14. Ercan Ayboga, Initiative to Keep Hasankeyf Alive and Platform No to the Destruction of Sur, Turkey.
  15. Esther Stanford-Xosei, Coordinator-General, Stop The Maangamizi:We Charge Genocide/Ecocide Campaign.
  16. Eugene Simonov, Coordinator, Rivers without Boundaries International Coalition.
  17. Farwiza Farhan, Chairperson, Yayasan HAkA, Indonesia.
  18. Fe Haslam, Global Justice Forum
  19. Geoff Law AM, Wilderness Society, Australia.
  20. Gunter Wippel, MENSCHENRECHTE (HUMAN RIGHTS) 3000 e.V., Germany.
  21. Humaida Abdulghafoor, Save Maldives Campaign, Maldives.
  22. Jessica Lawrence, Earthjustice, USA.
  23. Dr Kat Kramer, Christian Aid, UK.
  24. Kofi Mawuli Klu, Joint Coordinator, Extinction Rebellion Internationalist Solidarity Network (XRISN), London, UK.
  25. Knud Voecking, Urgewald, Germany.
  26. Luiz Fernando Vieira, Coordinator, The Breton Woods Project, Critical Voices on the World Bank and IMF, UK.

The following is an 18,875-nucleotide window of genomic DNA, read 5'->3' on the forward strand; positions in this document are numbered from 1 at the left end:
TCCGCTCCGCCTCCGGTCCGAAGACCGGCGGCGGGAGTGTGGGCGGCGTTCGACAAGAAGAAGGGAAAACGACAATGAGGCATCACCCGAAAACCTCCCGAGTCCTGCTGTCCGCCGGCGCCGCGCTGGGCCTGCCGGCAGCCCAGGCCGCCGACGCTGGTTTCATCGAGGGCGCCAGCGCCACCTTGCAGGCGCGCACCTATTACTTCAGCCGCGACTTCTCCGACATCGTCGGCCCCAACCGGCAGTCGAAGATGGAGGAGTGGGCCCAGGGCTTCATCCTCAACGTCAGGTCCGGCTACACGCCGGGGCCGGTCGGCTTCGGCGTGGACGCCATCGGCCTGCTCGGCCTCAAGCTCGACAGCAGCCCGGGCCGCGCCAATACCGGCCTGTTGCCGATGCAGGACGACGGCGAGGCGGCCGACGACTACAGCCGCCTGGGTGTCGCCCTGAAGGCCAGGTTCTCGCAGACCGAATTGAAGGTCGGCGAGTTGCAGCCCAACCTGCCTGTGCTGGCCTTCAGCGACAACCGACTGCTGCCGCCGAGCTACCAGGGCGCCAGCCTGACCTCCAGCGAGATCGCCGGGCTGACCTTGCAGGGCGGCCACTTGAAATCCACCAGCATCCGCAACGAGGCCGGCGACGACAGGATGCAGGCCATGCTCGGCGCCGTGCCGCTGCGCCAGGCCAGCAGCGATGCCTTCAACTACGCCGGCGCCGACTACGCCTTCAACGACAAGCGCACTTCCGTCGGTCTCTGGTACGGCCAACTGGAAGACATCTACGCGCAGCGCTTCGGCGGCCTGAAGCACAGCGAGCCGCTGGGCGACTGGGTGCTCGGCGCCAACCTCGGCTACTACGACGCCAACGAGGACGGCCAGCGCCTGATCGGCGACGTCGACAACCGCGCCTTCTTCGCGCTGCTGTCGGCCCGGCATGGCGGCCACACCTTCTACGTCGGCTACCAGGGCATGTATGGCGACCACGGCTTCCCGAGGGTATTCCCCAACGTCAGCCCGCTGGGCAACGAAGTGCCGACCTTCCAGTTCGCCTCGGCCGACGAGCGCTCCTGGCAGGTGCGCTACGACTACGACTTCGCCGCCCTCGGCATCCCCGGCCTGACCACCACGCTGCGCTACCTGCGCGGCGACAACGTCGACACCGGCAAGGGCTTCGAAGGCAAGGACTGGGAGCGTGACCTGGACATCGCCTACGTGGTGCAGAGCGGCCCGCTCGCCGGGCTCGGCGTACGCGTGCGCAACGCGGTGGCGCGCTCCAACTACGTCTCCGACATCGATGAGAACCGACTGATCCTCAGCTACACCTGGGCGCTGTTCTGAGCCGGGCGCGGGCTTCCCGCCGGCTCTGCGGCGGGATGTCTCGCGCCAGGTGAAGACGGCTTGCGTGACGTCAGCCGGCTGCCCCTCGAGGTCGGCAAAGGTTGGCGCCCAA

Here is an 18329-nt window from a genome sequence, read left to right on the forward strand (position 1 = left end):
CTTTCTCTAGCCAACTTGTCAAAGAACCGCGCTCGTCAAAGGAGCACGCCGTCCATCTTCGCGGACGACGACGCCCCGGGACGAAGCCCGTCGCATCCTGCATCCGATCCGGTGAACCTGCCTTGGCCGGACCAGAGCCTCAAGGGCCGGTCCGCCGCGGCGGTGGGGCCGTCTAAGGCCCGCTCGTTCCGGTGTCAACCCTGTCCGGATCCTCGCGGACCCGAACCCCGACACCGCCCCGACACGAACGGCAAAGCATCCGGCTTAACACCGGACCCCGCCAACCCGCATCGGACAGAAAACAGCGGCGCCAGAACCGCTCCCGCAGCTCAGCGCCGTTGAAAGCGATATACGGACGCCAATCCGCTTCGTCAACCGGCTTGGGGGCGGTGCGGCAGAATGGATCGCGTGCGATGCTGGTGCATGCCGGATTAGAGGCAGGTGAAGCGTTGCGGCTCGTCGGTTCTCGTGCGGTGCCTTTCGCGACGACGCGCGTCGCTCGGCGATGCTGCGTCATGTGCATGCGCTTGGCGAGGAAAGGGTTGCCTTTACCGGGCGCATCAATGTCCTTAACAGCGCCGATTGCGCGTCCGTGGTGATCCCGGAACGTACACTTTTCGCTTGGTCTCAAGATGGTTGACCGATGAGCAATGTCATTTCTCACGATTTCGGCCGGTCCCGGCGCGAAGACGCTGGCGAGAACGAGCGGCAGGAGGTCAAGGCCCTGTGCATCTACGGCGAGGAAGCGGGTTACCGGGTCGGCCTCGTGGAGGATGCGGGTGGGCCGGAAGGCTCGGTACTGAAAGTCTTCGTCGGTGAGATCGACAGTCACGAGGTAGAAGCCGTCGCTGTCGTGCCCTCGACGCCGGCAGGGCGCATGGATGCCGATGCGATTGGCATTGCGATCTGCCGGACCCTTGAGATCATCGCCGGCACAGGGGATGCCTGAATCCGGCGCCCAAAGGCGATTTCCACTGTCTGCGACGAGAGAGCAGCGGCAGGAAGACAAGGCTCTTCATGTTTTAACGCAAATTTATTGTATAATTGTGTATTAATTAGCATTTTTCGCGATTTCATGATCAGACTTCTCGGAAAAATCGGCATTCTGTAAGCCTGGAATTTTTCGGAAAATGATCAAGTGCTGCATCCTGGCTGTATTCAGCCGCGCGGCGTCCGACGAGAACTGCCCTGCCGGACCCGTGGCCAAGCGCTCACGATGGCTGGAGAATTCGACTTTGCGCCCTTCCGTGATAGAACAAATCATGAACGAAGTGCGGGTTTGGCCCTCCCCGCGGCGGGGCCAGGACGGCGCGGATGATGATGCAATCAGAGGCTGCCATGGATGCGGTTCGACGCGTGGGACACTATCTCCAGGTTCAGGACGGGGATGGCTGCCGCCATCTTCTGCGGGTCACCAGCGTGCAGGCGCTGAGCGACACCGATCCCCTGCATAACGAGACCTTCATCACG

27. Marion Hammerl, Global Nature Fund
  28. Mikhail Kreyndlin, Greenpeace Russia.
  29. Maurizio Farhan Ferrari, Forest Peoples Programme, UK.
  30. Mª Alejandra Piazzolla Ramírez, Extinction Rebellion Youth, Bristol,
  31. Melody Lepine, Mikisew Cree First Nation.
  32. Mostafa Farook, European Branch of National Committee to Protect Oil, Gas, Mineral Resources, Power and Port in Bangladesh.
  33. Nils Agger, Risingup! UK.
  34. Norly Mercado, Asia Regional Director, 350.Org.
  35. Paul V. Dudman, Refugee Council Archive, University of East London.
  36. Peter Tatchell, Director, Peter Tatchell Foundation.
  37. Pieter Jansen, Both ENDS.
  38. Richard Hering, Extinction Rebellion London.
  39. Richard Roberts, Reclaim the Power ‘Frack Free Three’, London, UK.
  40. Richard Solly, London Mining Network, UK.
  41. Rohit Prajapati, Paryavaran Suraksha Samiti Gujarat, India.
  42. Dr Rafiqul Hassan Khan (Jinnah),President, Rivers Saving Network UK
  43. Rumana Hashem, Coordinator, Phulbari Solidarity Group.
  44. Saeed Baloch, Pakistan Fisherfolk Forum, Pakistan.
  45. Salman Khairalla,Director,Tigris River Protector Association (Humat Dijlah), Iraq.
  46. Syed Babul, Bengalische Kulture Forum, Germany.
  47. Sukhgerel Dugersuren, Oyu Tolgoi Watch, Mongolia.
  48. Stephan Doempke, Chairman, World Heritage Watch, Germany.
  49. Stephanie Fried, Ulu Foundation, USA
  50. Sergiu Musteata, ICOMOS Moldova